- Turn off electronic devices 60 minutes before bedtime
- Allot a few minutes to write out tomorrow’s to-do list, then put it away.
- Take a warm shower or bath, and brush teeth.
- Practice meditation or light stretching and breathe deeply.
- Read a printed book until you feel sleepy.
- Limit caffeine by midafternoon and limit alcohol intake.
- Sleep until you naturally wake up as often as your schedule allows, while sticking to the same bedtime.
- Take short naps to supplement, not replace, your nighttime sleep. Twenty minutes is sufficient to improve alertness and performance without leaving you feeling groggy.
- Keep your room cool and pitch-black dark, to promote deep sleep.
- Lavender has been shown to promote sleep. Tip: Dr Winter’s favorite lavender spray, 2-ounce Aura Cacia Pillow Potion, TSA approved for travel.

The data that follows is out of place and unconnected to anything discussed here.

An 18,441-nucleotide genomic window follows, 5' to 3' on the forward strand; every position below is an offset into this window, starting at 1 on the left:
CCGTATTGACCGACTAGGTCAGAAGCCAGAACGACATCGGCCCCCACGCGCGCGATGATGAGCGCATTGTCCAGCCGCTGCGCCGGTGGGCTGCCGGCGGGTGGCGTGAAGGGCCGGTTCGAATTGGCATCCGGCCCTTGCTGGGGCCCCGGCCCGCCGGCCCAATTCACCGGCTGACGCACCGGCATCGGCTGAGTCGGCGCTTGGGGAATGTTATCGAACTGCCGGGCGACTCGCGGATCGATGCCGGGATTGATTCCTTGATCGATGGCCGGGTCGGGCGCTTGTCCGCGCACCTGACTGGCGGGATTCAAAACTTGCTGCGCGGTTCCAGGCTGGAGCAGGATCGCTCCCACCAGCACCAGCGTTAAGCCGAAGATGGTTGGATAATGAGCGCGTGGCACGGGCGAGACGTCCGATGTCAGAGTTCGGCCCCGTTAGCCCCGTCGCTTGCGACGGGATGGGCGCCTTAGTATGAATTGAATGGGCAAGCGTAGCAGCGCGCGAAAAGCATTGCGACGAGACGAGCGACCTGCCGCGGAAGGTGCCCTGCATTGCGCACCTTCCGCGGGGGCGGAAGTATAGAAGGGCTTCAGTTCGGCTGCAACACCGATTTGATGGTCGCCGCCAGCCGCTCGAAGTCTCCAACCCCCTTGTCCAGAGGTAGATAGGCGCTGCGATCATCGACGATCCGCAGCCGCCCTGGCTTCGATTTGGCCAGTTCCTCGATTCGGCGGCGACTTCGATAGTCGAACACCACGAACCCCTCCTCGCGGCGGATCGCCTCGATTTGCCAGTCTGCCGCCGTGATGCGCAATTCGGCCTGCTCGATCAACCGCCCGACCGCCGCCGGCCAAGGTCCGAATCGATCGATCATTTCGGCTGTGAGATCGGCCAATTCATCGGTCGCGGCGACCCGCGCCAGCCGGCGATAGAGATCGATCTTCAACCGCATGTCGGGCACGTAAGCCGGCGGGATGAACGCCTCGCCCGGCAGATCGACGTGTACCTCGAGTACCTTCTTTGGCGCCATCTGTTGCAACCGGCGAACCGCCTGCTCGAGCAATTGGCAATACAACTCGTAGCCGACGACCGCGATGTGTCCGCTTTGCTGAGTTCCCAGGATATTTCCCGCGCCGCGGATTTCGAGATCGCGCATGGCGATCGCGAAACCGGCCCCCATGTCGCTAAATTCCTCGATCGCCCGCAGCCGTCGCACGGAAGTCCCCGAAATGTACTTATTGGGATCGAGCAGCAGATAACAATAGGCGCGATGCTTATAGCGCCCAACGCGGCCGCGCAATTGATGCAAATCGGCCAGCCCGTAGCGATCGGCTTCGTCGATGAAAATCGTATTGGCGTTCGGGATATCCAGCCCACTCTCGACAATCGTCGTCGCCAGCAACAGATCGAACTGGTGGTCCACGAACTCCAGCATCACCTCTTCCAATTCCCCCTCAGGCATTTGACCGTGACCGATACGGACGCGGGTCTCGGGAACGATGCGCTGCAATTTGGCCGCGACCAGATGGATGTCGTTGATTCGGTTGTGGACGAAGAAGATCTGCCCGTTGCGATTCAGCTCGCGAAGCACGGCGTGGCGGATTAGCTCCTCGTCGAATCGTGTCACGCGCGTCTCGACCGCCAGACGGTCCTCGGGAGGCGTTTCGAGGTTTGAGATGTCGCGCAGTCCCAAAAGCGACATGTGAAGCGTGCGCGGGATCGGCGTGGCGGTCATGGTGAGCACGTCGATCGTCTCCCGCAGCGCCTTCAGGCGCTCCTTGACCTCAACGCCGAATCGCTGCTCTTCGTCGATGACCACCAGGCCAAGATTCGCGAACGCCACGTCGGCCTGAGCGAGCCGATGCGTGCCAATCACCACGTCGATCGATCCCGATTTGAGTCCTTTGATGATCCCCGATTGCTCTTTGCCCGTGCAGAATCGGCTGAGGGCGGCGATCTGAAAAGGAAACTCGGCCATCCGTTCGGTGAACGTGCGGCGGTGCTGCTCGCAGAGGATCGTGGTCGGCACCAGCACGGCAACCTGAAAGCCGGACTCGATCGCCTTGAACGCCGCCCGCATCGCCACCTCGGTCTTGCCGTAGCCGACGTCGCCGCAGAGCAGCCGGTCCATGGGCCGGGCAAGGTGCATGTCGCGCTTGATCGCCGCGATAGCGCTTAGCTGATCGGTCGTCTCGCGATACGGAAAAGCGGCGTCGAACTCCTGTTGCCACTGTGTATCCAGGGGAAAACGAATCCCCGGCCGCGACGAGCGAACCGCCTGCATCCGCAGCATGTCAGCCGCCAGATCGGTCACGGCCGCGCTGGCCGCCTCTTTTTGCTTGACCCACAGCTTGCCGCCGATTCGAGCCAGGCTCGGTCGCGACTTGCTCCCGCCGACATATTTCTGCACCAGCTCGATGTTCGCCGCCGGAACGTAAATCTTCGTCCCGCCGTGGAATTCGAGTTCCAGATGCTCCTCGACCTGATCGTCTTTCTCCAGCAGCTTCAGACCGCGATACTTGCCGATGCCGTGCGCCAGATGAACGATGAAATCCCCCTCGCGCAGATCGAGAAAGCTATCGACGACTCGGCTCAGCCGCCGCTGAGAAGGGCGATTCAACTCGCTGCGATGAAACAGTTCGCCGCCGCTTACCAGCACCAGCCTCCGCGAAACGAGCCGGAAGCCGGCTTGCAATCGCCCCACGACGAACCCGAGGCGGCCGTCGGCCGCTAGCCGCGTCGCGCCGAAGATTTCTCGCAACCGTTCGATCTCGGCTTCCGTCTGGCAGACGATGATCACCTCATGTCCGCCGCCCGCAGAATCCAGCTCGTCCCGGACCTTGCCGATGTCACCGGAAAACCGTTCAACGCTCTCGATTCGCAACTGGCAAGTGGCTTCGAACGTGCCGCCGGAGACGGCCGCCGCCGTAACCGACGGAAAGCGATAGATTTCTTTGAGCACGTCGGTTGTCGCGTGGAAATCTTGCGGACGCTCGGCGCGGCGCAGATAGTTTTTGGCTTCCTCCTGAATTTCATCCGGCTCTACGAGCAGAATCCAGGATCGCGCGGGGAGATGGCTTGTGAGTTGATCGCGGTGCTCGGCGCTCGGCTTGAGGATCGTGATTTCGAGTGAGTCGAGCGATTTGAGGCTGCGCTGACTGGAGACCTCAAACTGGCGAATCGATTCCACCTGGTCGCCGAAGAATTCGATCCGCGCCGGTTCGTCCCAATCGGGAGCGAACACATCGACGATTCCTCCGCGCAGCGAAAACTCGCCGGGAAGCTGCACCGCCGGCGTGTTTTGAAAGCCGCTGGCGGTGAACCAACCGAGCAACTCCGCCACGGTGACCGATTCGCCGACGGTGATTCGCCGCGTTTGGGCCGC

Nutrition factors that are known to enhance sleep
TIP: no supplement should become a permanent sleep crutch.
Carbs!!! Eating carbohydrates 45min – 4 hours before bedtime decreases the total time it takes to fall asleep, increases deep REM sleep, decreases sleep disturbances and insomnia. Take a cue from the traditional Thanksgiving meal that leaves you in a food coma. People blame the tryptophan (building block of melatonin) in the turkey. But, in reality, it’s the carbohydrate bomb you dropped in the gut which increases tryptophan then produces melatonin, that sends you off to dreamland.
Melatonin, a hormone produced in darkness, helps regulate the sleep cycle and supports circadian rhythm. It’s most effective when traveling across time zones. Melatonin rich foods include almonds, tart cherries, and warm milk.
Magnesium promotes relaxation and sleep. Incorporate foods high in magnesium into your daily diet such as: almonds, pumpkin and sesame seeds, whole grains, spinach, black beans. Additionally, supplement with up to 400mg magnesium glycinate to help meet recommended levels.
Hot chamomile tea or passionflower tea sweetened with honey and a dash of valerian root.